And this spectacle is not limited to the US. It is increasingly evident in Europe. Witness UK Labour leader Jeremy Corbyn, who takes issue with other forms of prejudice but excuses antisemitismeven when his own partisans call it out.

And how do the extreme elements respond when challenged? Do they attempt to engage in reasoned discussion? Hardly. Instead, they shout down their critics, disrupt remarks and stand unwilling to hear their ideas.

It all reminds me of the horseshoe theory. This is the idea that we need to reimagine the political spectrum because it does not resemble a 180-degree line with opposing ends, but instead a horseshoe — wherein the points at the far end actually converge around shared ideas and practices. Based on my observations, this seems like an accurate assessment of our current political predicament.

I have seen firsthand that the extreme right and radical left have more in common than they care to admit. Some of their common traits include a shared hatred of Jews, whether the people or the polity, and an intense distaste for facts that contradict their message, along with a tendency to attack the messenger. We can argue about which group is more extreme, who is closer to the center of power, or what poses the greater threat. But I firmly believe that extremism is dangerous in all forms, and that neither side of the spectrum is exempt from intolerance.

Facing these threats, I often renew my strength with the words of Dr. King: our work is not yet done.

As much as we have made progress in fighting antisemitism and all types of bigotry, the ADL is increasing our emphasis on fighting the scourge of cyberhate through our new presence in Silicon Valley and a series of new partnerships that we will announce later this year. We are expanding our training for law enforcement to ensure that they are prepared to handle hate crimes and recognize extremist threats. We are partnering with other civil rights groups to push for strong hate crimes laws in all 50 states, and to protect immigrant families seeking refuge on our shores.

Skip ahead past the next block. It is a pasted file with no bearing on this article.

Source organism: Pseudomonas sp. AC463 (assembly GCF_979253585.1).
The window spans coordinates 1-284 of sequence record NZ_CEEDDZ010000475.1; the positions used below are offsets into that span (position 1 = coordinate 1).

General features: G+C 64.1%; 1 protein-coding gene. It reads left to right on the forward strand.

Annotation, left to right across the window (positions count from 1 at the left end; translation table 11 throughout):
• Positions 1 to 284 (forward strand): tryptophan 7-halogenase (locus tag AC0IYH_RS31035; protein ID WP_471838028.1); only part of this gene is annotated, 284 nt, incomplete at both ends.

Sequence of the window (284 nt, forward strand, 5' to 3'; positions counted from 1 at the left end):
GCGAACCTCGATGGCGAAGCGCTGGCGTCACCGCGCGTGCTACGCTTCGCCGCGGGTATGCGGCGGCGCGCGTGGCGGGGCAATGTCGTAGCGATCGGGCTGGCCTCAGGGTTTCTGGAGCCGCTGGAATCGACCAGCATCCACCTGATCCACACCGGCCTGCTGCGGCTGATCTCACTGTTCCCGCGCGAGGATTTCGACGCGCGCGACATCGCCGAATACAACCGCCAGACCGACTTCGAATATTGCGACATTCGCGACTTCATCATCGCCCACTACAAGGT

We are combating hate on college campuses, whether it stems from the extreme right or radical left. We are bringing innovation to our work with educators to teach our children to reject bigotry from an early age. And we will continue to strive to ensure that our laws at all levels of government safeguard the gains that we have made to offer all Americans the basic rights enshrined in our Constitution.

We will double down on our commitment to ending hate with creativity, innovation, partnerships and a host of new strategies to complement our existing activities. We will remain rooted in principles, not politics. We will resist rhetoric with reason, and we will respond to fiction with facts.

And, above all else, we will remain true to the call that started this journey — not two years ago with my tenure, but more than a century ago with Sig Livingston who founded the ADL: we will never cease working to stop the defamation of the Jewish people and to secure justice and fair treatment to all. But we cannot do it alone. I would invite all of you to join us and help fight the good fight.

This article was originally published in Medium.